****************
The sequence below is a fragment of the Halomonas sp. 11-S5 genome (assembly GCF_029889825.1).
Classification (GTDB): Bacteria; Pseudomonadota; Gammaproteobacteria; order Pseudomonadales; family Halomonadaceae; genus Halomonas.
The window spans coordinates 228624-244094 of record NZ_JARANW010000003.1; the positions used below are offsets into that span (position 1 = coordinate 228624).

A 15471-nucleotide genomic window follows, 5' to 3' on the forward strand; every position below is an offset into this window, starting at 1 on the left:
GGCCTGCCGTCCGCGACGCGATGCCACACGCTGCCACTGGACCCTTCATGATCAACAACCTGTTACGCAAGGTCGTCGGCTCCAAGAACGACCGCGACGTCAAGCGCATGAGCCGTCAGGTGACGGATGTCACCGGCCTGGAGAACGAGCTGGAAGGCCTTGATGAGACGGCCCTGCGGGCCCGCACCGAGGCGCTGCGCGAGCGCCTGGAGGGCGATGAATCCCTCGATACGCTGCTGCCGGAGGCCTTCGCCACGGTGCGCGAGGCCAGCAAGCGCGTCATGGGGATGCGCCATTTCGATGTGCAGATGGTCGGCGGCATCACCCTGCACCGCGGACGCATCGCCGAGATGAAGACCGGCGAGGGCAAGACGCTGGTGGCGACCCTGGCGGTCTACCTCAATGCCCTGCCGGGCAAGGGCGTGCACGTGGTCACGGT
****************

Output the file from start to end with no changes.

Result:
The sequence below is a fragment of the Halomonas sp. 11-S5 genome (assembly GCF_029889825.1).
Classification (GTDB): Bacteria; Pseudomonadota; Gammaproteobacteria; order Pseudomonadales; family Halomonadaceae; genus Halomonas.
The window spans coordinates 228624-244094 of record NZ_JARANW010000003.1; the positions used below are offsets into that span (position 1 = coordinate 228624).

A 15471-nucleotide genomic window follows, 5' to 3' on the forward strand; every position below is an offset into this window, starting at 1 on the left:
GGCCTGCCGTCCGCGACGCGATGCCACACGCTGCCACTGGACCCTTCATGATCAACAACCTGTTACGCAAGGTCGTCGGCTCCAAGAACGACCGCGACGTCAAGCGCATGAGCCGTCAGGTGACGGATGTCACCGGCCTGGAGAACGAGCTGGAAGGCCTTGATGAGACGGCCCTGCGGGCCCGCACCGAGGCGCTGCGCGAGCGCCTGGAGGGCGATGAATCCCTCGATACGCTGCTGCCGGAGGCCTTCGCCACGGTGCGCGAGGCCAGCAAGCGCGTCATGGGGATGCGCCATTTCGATGTGCAGATGGTCGGCGGCATCACCCTGCACCGCGGACGCATCGCCGAGATGAAGACCGGCGAGGGCAAGACGCTGGTGGCGACCCTGGCGGTCTACCTCAATGCCCTGCCGGGCAAGGGCGTGCACGTGGTCACGGT